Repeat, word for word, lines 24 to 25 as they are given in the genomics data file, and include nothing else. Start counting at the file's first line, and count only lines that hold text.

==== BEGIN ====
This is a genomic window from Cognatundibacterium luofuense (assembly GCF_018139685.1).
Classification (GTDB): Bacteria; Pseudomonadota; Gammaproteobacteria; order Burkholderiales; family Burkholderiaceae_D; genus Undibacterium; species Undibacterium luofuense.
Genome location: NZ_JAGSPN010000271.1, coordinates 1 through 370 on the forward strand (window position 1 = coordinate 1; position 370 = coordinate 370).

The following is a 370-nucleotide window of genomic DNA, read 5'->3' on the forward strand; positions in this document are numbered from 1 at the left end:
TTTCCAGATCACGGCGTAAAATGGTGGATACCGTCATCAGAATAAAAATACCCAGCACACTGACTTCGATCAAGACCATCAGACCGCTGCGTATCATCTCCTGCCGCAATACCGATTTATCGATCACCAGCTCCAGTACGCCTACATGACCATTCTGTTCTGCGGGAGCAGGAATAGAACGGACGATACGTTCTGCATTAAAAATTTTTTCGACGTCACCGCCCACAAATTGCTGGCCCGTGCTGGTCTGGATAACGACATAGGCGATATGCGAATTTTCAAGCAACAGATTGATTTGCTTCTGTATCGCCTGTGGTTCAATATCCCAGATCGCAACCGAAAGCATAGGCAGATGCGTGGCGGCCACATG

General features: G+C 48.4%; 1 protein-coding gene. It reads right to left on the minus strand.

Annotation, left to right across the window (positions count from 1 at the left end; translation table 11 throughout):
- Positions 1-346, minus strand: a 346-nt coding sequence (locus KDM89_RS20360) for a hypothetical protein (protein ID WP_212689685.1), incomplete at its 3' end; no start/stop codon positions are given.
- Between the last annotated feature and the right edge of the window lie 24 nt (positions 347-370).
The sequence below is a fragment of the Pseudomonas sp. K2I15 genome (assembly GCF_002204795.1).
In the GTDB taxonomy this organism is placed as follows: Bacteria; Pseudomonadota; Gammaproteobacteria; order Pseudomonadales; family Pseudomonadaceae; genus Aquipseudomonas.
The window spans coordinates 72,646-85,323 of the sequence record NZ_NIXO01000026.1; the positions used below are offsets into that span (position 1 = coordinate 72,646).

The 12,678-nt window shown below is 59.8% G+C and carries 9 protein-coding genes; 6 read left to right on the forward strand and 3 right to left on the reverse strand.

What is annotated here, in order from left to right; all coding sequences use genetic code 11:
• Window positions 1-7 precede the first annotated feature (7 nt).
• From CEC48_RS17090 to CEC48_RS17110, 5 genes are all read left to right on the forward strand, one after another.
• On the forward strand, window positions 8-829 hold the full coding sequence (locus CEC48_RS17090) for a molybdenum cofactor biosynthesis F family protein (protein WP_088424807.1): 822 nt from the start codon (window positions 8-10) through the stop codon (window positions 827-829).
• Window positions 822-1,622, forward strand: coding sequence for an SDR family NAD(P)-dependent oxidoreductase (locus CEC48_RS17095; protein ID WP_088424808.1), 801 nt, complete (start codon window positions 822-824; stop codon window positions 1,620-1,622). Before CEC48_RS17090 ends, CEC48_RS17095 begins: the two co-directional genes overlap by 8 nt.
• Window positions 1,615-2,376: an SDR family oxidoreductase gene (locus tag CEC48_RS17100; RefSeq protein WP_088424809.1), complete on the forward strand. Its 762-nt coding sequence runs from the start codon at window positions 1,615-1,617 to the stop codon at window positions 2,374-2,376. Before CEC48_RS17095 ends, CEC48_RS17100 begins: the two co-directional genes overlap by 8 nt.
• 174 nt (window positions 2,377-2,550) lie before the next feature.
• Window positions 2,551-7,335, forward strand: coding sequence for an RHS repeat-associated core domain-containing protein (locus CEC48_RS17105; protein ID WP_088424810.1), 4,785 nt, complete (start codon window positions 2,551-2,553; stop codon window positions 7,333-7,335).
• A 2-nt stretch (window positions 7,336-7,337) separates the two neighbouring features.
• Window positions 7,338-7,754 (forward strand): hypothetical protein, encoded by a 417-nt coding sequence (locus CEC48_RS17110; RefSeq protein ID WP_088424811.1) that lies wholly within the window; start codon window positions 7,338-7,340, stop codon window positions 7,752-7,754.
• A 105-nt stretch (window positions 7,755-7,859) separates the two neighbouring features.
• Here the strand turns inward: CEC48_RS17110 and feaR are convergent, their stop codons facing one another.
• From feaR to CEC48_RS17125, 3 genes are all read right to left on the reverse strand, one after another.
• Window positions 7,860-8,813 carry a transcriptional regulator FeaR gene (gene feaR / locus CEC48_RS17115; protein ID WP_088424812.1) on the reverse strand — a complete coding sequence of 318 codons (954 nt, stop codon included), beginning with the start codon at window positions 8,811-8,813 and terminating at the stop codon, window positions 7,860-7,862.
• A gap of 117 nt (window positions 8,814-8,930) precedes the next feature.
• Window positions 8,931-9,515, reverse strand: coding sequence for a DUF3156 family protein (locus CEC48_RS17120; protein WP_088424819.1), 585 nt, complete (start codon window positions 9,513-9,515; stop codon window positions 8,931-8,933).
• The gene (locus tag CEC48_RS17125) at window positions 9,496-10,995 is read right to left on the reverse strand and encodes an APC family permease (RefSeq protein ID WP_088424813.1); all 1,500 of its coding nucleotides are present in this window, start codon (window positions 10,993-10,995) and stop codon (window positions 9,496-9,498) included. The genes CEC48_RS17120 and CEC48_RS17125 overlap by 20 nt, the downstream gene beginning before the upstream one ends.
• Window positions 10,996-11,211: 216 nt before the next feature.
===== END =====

• A 105-nt stretch (window positions 7,755-7,859) separates the two neighbouring features.
• Here the strand turns inward: CEC48_RS17110 and feaR are convergent, their stop codons facing one another.